Late Summer Bounty

It’s late summer and the garden keeps giving. This afternoon I picked a basketful of cucumbers: Russian Brown, English Telegraph, and lemon cukes. The Russian Browns are nice in that, like the lemons, they don’t get bitter. When they’re ripe, the skin turns rich brown and sometimes gets crackles. We will eat 1 or 2 per bowl of salad. (you can see a little container with purslane from the garden at the upper left.)

Then there are the pear trees. One is a Comice, the other a variety we haven’t been able to identify. It’s a little like an Asian pear but tastes terrible raw. When cooked, however, it is flavorful and intensely sweet.

I picked a couple of baskets, including bird-pecked ones, chopped and seasoned them with cinnamon, cooked them until just tender, and canned them in quart jars. I brought some extra to a gathering at the home of a friend, where they were much enjoyed. Some years I will slice and dry them, too — sweet as candy — but I still have some left from last year.

This process will go on for a while, many quarts’ worth, as the “Asian pear” tree bears heavily. I’ll refrigerate the Comice pears to eat fresh.

Then there are 2 apple trees…but those are fine when chopped, tossed with a little sugar and ascorbic acid, and popped into ziplock bags and the freezer. They are slightly spongey that way but go wonderfully in oatmeal, where the cooking softens the texture just right.

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About Deborah J. Ross

I began writing professionally in 1982 as Deborah Wheeler with Jaydium and Northlight, (and the omnibus edition, Other Doorways: Early Novels), and short stories in Asimov's, The Magazine of Fantasy & Science Fiction, Realms of Fantasy and Star Wars: Tales from Jabba's Palace. Now under my birth name, Ross, I have written an epic fantasy trilogy, The Seven-Petaled Shield. My collection Azkhantian Tales, includes four short stories set in that world. Book View Cafe also offers my nonfiction Ink Dance: Essays on the Writing Life.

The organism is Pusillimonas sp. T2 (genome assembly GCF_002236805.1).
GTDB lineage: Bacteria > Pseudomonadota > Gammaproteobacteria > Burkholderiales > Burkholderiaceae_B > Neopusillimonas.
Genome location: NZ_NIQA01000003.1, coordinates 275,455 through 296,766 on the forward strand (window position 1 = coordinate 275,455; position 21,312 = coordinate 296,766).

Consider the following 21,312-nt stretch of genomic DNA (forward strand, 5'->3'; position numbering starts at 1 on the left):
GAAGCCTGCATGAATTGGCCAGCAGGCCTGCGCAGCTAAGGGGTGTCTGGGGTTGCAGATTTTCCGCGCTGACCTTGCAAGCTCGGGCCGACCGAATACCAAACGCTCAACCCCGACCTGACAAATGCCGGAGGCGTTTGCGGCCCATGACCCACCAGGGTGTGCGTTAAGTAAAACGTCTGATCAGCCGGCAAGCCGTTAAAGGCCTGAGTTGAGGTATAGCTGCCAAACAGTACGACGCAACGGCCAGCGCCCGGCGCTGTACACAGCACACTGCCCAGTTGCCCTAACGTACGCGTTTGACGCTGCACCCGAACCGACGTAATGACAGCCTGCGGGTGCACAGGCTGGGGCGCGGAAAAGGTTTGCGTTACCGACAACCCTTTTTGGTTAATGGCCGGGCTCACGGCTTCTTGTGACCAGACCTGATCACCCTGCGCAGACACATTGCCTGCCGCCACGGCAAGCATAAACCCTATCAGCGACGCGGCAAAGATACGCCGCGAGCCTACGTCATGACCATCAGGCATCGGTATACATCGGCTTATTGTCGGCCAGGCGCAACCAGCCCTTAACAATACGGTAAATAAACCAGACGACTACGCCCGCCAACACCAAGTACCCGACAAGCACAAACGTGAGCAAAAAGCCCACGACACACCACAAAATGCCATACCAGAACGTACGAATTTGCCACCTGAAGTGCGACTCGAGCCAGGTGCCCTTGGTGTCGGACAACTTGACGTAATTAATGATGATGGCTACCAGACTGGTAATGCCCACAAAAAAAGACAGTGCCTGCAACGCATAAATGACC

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2 Responses to Late Summer Bounty

  1. Elena says:

    Lemon Cukes are wonderful! Only variety I’ve had any success at growing, I have to admit. Mine are also probably overripe these days (or at least the last few) as they grew faster than we could eat, but not enough to do anything like pickle.

  2. Lynne Brown says:

    You can do pickling one jar at a time and just keep it in the fridge, and I used to put peeled and par-cooked (for maybe half a minute or so) little boiling onions in the leftover brine from watermelon pickles at Thanksgiving to enjoy at Christmas. My father used to put green cherry tomatoes in dill pickle juice in the same way and they were great, too. For cukes, though, you might want to cross-cut and soak in salt and ice water first, so they don’t turn out soggy.

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